Quintuplets Linear Drumming Grooves
Looking for some cool new linear grooves in Quintuplets? Then this is a video for you.
We’ll be playing a short linear phrase consisting of a 3 note grouping and a 7 note grouping while counting Quintuplets. In this case as 3+2 Quints but try them while counting 2+3 as well.
The transcription is down below. First things first, the Preliminary Exercises.
First let’s look at how to count this Quintuplets Linear Drumming pattern. We won’t be using a seemingly neutral five syllable word like Hippopotamus or something similar. Instead you’ll learn the two distinctly different ways of counting (feeling) the 3-2 and 2-3 Quintuplets.
3-2 => 1jtnt2jtnt3jtnt4jtnt (pronounced as wah – yuh – tuh – nuh – tuh)
2-3 => 1tnjt2tnjt3tnjt3tnjt (pronounced as wah-tuh-nuh-yuh-tuh)
I’ll explain why you want to use this way of counting and make a very clear distinction between the two in a video coming in the following weeks or months, along with many other videos on Quintuplet playing.
If you don’t want to wait then just become a member and get the Sub 5 book and access to the accompanying Online Lessons, MIDI and Rudiments in Quintuplets.
The Sticking Pattern
We use a Single Stroke pattern and a Paradiddle-Diddle with a bass drum note in front of it to make it a group of 7. This is a less standard way to use a Paradiddle-Diddle sticking, so I hope you enjoy it.
These are the two Stickings we use in this quintuplets linear drumming pattern:
B = Bass Drum
R = Right Hand
L = Left Hand
Here is the transcription for the YouTube Lesson about Quintuplets Linear Drumming. This is the very brief explanation. If you want a more detailed explanation simply look beneath the transcription.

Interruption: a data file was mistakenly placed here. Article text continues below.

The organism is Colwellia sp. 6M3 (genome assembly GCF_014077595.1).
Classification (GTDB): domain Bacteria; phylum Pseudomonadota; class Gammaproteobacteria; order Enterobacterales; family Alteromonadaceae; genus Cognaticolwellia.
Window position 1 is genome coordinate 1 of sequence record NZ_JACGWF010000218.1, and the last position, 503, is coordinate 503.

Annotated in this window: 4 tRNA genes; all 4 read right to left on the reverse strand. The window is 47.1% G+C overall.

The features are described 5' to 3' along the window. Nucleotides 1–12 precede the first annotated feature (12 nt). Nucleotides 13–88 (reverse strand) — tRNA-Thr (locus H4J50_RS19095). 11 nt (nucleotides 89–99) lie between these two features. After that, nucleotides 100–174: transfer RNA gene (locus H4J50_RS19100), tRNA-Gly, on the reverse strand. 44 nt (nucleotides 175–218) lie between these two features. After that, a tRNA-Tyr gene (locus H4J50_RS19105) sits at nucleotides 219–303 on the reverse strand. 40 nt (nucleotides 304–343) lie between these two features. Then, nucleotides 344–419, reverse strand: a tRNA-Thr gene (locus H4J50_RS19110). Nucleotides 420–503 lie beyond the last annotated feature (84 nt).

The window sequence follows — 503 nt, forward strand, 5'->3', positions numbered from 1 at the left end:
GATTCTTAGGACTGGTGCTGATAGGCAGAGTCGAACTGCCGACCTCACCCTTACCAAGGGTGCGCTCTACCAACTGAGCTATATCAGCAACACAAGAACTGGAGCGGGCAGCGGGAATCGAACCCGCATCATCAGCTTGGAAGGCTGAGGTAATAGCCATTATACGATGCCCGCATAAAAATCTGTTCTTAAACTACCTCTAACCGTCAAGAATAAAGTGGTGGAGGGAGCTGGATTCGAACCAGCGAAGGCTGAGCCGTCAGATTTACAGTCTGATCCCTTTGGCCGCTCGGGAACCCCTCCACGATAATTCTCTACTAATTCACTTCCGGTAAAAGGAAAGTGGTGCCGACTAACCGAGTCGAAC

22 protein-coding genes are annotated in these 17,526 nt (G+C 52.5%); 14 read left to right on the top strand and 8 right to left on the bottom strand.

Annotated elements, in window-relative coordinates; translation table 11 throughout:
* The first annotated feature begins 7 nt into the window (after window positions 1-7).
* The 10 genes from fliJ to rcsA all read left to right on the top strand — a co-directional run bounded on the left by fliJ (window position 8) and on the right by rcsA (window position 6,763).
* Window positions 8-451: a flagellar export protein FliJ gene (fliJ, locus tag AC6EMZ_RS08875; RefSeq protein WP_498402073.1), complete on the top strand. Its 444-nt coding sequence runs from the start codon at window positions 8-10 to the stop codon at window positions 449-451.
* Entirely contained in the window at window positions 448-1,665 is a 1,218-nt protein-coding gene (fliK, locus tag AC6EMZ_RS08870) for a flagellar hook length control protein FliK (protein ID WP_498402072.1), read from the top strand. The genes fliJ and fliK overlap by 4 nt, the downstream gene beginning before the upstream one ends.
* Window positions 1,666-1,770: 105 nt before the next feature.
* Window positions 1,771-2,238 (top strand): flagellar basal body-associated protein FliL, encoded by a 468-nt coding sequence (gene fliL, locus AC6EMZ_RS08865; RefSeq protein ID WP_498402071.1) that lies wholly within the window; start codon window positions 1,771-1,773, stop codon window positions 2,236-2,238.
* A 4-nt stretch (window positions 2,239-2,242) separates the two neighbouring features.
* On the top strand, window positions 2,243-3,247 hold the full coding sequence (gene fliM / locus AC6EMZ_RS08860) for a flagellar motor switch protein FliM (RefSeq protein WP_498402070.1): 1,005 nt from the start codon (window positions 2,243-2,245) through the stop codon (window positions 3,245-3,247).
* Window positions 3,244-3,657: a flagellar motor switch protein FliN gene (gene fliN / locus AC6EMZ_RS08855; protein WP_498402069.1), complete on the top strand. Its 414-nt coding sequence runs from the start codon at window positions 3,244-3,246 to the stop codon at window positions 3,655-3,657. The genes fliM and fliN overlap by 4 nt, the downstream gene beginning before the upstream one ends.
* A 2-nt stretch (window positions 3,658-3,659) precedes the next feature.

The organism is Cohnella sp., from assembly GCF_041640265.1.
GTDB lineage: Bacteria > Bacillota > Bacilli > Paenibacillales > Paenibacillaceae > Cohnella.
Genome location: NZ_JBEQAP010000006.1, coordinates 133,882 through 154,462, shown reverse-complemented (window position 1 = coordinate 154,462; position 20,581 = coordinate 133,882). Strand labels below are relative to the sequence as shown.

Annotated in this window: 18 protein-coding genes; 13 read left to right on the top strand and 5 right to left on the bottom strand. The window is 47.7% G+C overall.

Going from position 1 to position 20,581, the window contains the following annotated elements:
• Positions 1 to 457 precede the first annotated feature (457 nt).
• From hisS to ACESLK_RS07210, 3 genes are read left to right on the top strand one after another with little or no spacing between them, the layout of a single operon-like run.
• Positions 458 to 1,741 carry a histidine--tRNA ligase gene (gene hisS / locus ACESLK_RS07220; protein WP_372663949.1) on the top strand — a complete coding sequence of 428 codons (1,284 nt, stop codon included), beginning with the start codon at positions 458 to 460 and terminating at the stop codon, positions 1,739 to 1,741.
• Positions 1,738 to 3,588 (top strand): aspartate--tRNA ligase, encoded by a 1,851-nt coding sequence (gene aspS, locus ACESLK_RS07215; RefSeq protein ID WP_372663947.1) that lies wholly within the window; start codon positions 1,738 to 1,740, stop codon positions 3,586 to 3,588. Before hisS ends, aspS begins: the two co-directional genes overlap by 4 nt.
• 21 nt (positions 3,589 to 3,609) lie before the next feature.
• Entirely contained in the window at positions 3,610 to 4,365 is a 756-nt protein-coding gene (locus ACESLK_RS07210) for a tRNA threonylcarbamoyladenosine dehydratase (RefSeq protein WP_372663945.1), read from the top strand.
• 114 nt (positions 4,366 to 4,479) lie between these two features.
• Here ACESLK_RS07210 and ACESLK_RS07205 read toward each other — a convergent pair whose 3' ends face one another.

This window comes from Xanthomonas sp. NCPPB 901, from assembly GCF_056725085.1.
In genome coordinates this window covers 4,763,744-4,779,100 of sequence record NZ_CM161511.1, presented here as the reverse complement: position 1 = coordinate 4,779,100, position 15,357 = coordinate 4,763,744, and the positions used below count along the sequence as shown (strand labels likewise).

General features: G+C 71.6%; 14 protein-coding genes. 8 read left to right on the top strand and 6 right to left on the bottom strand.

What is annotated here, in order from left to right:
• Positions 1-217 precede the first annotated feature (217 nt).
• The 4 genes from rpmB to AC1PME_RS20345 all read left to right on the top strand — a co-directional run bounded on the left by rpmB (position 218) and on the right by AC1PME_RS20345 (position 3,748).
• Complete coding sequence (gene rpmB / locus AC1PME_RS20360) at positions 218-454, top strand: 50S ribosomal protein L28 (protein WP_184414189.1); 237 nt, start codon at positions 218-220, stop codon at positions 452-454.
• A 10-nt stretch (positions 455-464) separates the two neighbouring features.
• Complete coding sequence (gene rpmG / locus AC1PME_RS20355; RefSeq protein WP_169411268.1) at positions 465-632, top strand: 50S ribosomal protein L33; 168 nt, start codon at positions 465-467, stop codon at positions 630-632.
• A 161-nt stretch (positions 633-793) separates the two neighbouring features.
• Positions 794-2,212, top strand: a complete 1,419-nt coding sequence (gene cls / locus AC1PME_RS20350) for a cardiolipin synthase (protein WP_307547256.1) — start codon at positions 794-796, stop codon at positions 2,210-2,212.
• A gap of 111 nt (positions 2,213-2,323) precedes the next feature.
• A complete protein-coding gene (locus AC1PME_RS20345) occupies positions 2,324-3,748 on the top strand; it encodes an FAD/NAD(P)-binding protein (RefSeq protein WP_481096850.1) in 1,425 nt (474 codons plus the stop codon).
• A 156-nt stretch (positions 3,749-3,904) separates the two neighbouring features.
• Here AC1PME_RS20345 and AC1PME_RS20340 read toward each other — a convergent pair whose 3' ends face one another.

In a nutshell, this lesson consists of mainly 7 things:
1. Sticking/Grouping – The pattern of 3 + 7
2. Counting it as 3-2 Quints
3. Orchestrating it on toms and cymbals
4. Groove it – Adding the backbeat on 2 (and 4)
5. Dynamics – Playing all soft notes except for the 2 (and 4) on snare
6. Asymmetric Dynamics – RH accented and orchestrated, LH unaccented except for the 2 (and 4) on snare
7. Asymmetric Dynamics – LH accented and orchestrated, RH unaccented
Then I also do some combinations of form so you see what can be done by alternating patterns.
Here’s a more detailed description of the exercises in the transcription of the Quintuplets Linear Drumming 3 + 7 YouTube Lesson.
1. The pattern of 3 + 7
The sticking here is BRL for the group of 3 and BRLRRLL for the group of 7. I strongly suggest you count this as 1jtnt (3-2 Quintuplets).
2. Orchestrating the Right Hand (RH)
RH on Floor Tom, LH on Snare. No dynamics yet.
3. Orchestrating the Left Hand (LH)
RH on Floor Tom, LH on Tom 1 and the backbeat on beat 2 on Snare. No dynamics yet.
4. Orchestrating on Cymbals
RH on Ride Cymbal, LH on hi hat and the backbeat on beat 2 on Snare. No dynamics yet.
5. Dynamics – Backbeat Accent
RH + LH play ghost notes on the snare. The backbeat on beat 2 is accented and played on Snare.
6. Orchestrating RH
RH plays ghost notes on Floor Tom, LH stays on Snare. The backbeat on beat 2 is accented and played on Snare.
7. Orchestrating on Cymbals
RH plays ghost notes on Ride Cymbal, LH plays ghost notes on hi hat. The backbeat on beat 2 is accented and played on Snare.
8. Orchestrating on Cymbal/Snare
RH plays ghost notes on Ride Cymbal, LH plays ghost notes on Snare. The backbeat on beat 2 is accented and played on Snare.
9. Asymmetric Dynamics